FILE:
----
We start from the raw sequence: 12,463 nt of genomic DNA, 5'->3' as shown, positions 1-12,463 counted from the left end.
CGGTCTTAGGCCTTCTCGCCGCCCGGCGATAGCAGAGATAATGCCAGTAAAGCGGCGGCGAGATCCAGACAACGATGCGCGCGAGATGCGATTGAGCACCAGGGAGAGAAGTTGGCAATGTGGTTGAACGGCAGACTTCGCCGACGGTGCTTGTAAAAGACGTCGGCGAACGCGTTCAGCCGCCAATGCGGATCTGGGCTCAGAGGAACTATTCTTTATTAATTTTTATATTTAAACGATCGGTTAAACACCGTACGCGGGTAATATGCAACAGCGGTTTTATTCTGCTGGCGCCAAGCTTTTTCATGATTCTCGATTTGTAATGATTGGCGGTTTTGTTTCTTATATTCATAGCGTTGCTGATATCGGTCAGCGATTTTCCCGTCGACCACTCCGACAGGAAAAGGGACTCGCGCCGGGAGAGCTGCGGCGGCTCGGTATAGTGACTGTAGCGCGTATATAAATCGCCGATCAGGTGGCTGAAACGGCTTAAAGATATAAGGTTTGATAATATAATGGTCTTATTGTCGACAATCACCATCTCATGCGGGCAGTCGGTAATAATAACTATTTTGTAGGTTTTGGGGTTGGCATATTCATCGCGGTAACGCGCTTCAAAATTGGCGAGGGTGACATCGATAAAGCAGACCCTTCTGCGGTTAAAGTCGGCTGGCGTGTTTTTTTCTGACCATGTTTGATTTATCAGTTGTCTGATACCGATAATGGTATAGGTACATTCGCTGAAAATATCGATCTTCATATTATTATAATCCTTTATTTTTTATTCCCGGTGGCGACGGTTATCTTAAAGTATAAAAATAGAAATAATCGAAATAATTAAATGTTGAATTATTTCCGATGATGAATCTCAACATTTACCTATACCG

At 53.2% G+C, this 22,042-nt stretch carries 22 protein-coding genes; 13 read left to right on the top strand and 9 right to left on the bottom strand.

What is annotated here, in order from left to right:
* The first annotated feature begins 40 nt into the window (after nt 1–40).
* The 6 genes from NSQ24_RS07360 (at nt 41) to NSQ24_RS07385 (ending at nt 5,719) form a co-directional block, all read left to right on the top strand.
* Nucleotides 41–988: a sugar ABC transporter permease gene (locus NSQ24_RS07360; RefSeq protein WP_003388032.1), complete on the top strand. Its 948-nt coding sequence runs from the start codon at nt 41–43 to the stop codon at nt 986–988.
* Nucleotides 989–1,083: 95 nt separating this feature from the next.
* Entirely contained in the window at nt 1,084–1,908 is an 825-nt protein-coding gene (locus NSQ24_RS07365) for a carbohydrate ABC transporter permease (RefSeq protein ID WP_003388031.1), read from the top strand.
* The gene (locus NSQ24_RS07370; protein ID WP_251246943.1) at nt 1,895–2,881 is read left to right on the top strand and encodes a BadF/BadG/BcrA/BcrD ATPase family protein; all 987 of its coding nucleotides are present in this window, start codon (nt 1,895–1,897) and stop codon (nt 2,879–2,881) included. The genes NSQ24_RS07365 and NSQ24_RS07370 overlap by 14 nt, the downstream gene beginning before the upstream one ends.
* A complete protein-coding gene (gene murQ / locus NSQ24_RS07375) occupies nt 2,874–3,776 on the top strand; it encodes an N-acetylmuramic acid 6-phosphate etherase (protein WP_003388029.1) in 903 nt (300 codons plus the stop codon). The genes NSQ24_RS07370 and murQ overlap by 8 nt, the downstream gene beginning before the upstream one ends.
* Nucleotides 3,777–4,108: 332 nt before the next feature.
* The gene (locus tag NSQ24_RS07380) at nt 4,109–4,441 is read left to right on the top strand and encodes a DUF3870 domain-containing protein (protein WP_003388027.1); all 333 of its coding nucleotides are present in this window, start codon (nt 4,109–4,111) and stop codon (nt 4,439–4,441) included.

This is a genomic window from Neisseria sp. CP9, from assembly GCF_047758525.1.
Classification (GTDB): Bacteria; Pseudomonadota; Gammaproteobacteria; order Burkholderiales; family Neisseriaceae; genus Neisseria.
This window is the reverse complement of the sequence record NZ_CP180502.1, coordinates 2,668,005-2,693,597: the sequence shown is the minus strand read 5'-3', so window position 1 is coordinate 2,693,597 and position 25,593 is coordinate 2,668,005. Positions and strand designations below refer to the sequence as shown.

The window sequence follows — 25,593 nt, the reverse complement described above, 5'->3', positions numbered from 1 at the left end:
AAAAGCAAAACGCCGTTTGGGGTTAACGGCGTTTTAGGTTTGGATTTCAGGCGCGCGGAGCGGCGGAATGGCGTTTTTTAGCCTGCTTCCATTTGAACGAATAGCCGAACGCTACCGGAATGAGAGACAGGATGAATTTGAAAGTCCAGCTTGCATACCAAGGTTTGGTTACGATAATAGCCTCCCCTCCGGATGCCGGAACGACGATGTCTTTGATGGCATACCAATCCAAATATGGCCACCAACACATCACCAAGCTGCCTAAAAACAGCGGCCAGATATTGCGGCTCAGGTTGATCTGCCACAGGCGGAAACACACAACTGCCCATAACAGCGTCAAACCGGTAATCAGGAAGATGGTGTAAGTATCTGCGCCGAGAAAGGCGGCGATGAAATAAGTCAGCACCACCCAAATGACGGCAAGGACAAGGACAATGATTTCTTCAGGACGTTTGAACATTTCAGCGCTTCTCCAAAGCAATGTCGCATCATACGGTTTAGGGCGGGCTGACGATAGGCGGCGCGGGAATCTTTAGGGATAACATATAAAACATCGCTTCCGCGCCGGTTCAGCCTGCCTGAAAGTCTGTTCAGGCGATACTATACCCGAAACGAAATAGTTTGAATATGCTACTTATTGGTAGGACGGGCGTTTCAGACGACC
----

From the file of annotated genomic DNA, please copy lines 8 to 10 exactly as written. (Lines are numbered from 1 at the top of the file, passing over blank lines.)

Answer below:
* Nucleotides 989–1,083: 95 nt separating this feature from the next.
* Entirely contained in the window at nt 1,084–1,908 is an 825-nt protein-coding gene (locus NSQ24_RS07365) for a carbohydrate ABC transporter permease (RefSeq protein ID WP_003388031.1), read from the top strand.
* The gene (locus NSQ24_RS07370; protein ID WP_251246943.1) at nt 1,895–2,881 is read left to right on the top strand and encodes a BadF/BadG/BcrA/BcrD ATPase family protein; all 987 of its coding nucleotides are present in this window, start codon (nt 1,895–1,897) and stop codon (nt 2,879–2,881) included. The genes NSQ24_RS07365 and NSQ24_RS07370 overlap by 14 nt, the downstream gene beginning before the upstream one ends.